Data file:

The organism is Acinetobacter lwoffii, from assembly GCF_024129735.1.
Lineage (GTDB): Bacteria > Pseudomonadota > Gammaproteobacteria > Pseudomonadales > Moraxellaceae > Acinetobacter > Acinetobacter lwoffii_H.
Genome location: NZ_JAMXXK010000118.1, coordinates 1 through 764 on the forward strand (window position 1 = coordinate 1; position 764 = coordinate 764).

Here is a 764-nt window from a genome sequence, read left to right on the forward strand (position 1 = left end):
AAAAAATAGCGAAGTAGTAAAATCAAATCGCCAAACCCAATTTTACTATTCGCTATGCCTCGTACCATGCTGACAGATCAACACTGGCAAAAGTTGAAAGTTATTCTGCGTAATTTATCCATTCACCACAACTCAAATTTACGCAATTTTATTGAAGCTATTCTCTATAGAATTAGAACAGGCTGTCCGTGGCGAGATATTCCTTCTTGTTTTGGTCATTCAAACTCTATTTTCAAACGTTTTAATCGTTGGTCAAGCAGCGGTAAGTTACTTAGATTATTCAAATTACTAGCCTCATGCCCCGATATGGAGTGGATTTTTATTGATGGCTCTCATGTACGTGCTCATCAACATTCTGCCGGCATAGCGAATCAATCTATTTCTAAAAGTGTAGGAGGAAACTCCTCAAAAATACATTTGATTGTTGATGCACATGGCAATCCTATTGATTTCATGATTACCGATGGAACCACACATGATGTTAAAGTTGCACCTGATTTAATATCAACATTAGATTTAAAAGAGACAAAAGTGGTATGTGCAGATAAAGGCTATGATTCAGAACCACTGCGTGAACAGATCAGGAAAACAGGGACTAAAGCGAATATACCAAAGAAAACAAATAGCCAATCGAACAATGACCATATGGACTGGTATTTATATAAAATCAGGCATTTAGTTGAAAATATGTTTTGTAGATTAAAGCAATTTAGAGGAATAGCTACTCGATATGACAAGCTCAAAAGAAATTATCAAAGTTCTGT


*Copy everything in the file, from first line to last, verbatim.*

The organism is Acinetobacter lwoffii, from assembly GCF_024129735.1.
Lineage (GTDB): Bacteria > Pseudomonadota > Gammaproteobacteria > Pseudomonadales > Moraxellaceae > Acinetobacter > Acinetobacter lwoffii_H.
Genome location: NZ_JAMXXK010000118.1, coordinates 1 through 764 on the forward strand (window position 1 = coordinate 1; position 764 = coordinate 764).

Here is a 764-nt window from a genome sequence, read left to right on the forward strand (position 1 = left end):
AAAAAATAGCGAAGTAGTAAAATCAAATCGCCAAACCCAATTTTACTATTCGCTATGCCTCGTACCATGCTGACAGATCAACACTGGCAAAAGTTGAAAGTTATTCTGCGTAATTTATCCATTCACCACAACTCAAATTTACGCAATTTTATTGAAGCTATTCTCTATAGAATTAGAACAGGCTGTCCGTGGCGAGATATTCCTTCTTGTTTTGGTCATTCAAACTCTATTTTCAAACGTTTTAATCGTTGGTCAAGCAGCGGTAAGTTACTTAGATTATTCAAATTACTAGCCTCATGCCCCGATATGGAGTGGATTTTTATTGATGGCTCTCATGTACGTGCTCATCAACATTCTGCCGGCATAGCGAATCAATCTATTTCTAAAAGTGTAGGAGGAAACTCCTCAAAAATACATTTGATTGTTGATGCACATGGCAATCCTATTGATTTCATGATTACCGATGGAACCACACATGATGTTAAAGTTGCACCTGATTTAATATCAACATTAGATTTAAAAGAGACAAAAGTGGTATGTGCAGATAAAGGCTATGATTCAGAACCACTGCGTGAACAGATCAGGAAAACAGGGACTAAAGCGAATATACCAAAGAAAACAAATAGCCAATCGAACAATGACCATATGGACTGGTATTTATATAAAATCAGGCATTTAGTTGAAAATATGTTTTGTAGATTAAAGCAATTTAGAGGAATAGCTACTCGATATGACAAGCTCAAAAGAAATTATCAAAGTTCTGT